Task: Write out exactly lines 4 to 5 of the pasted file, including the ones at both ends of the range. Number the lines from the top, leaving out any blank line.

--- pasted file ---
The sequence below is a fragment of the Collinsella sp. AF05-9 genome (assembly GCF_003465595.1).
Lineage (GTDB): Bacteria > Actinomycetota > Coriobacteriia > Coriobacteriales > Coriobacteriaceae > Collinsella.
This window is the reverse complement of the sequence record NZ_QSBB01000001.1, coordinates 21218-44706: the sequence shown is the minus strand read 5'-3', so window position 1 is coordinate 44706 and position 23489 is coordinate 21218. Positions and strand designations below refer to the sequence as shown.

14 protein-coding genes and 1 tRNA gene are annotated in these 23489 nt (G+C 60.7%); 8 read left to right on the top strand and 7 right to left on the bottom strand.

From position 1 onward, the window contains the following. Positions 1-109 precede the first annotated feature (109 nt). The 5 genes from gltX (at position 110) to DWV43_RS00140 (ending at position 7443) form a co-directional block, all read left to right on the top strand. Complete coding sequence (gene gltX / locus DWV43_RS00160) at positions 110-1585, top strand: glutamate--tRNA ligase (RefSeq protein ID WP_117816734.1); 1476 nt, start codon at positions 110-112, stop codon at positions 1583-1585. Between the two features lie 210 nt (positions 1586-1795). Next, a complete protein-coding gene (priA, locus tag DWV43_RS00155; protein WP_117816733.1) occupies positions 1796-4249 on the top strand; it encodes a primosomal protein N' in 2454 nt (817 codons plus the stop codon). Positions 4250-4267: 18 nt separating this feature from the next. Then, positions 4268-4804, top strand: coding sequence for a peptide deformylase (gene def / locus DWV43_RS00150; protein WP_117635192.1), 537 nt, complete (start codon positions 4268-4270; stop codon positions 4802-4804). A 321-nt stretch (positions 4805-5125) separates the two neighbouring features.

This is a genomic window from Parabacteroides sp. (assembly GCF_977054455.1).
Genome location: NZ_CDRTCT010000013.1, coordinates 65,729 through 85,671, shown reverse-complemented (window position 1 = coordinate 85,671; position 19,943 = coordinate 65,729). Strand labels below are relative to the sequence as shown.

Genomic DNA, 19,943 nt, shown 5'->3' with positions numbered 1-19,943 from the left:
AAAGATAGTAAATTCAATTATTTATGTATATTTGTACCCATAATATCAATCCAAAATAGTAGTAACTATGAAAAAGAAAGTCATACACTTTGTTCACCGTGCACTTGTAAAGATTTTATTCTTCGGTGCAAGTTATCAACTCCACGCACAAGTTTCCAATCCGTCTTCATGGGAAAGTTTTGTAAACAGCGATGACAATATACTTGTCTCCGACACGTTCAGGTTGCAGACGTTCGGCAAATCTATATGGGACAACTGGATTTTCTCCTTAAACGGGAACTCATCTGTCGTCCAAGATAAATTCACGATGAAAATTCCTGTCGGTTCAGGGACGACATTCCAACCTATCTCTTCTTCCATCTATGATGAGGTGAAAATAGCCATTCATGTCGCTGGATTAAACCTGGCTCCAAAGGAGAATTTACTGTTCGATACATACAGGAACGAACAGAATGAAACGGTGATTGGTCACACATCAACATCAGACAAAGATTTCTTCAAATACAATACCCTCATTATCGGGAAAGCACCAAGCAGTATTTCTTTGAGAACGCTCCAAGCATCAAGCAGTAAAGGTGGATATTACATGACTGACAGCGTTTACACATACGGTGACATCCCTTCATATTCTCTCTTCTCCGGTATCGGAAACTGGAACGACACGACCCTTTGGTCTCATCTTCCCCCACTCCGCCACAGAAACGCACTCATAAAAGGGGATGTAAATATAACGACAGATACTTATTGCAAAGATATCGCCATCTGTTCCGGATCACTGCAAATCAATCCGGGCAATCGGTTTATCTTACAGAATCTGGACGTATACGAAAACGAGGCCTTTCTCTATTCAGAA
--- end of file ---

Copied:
14 protein-coding genes and 1 tRNA gene are annotated in these 23489 nt (G+C 60.7%); 8 read left to right on the top strand and 7 right to left on the bottom strand.

From position 1 onward, the window contains the following. Positions 1-109 precede the first annotated feature (109 nt). The 5 genes from gltX (at position 110) to DWV43_RS00140 (ending at position 7443) form a co-directional block, all read left to right on the top strand. Complete coding sequence (gene gltX / locus DWV43_RS00160) at positions 110-1585, top strand: glutamate--tRNA ligase (RefSeq protein ID WP_117816734.1); 1476 nt, start codon at positions 110-112, stop codon at positions 1583-1585. Between the two features lie 210 nt (positions 1586-1795). Next, a complete protein-coding gene (priA, locus tag DWV43_RS00155; protein WP_117816733.1) occupies positions 1796-4249 on the top strand; it encodes a primosomal protein N' in 2454 nt (817 codons plus the stop codon). Positions 4250-4267: 18 nt separating this feature from the next. Then, positions 4268-4804, top strand: coding sequence for a peptide deformylase (gene def / locus DWV43_RS00150; protein WP_117635192.1), 537 nt, complete (start codon positions 4268-4270; stop codon positions 4802-4804). A 321-nt stretch (positions 4805-5125) separates the two neighbouring features.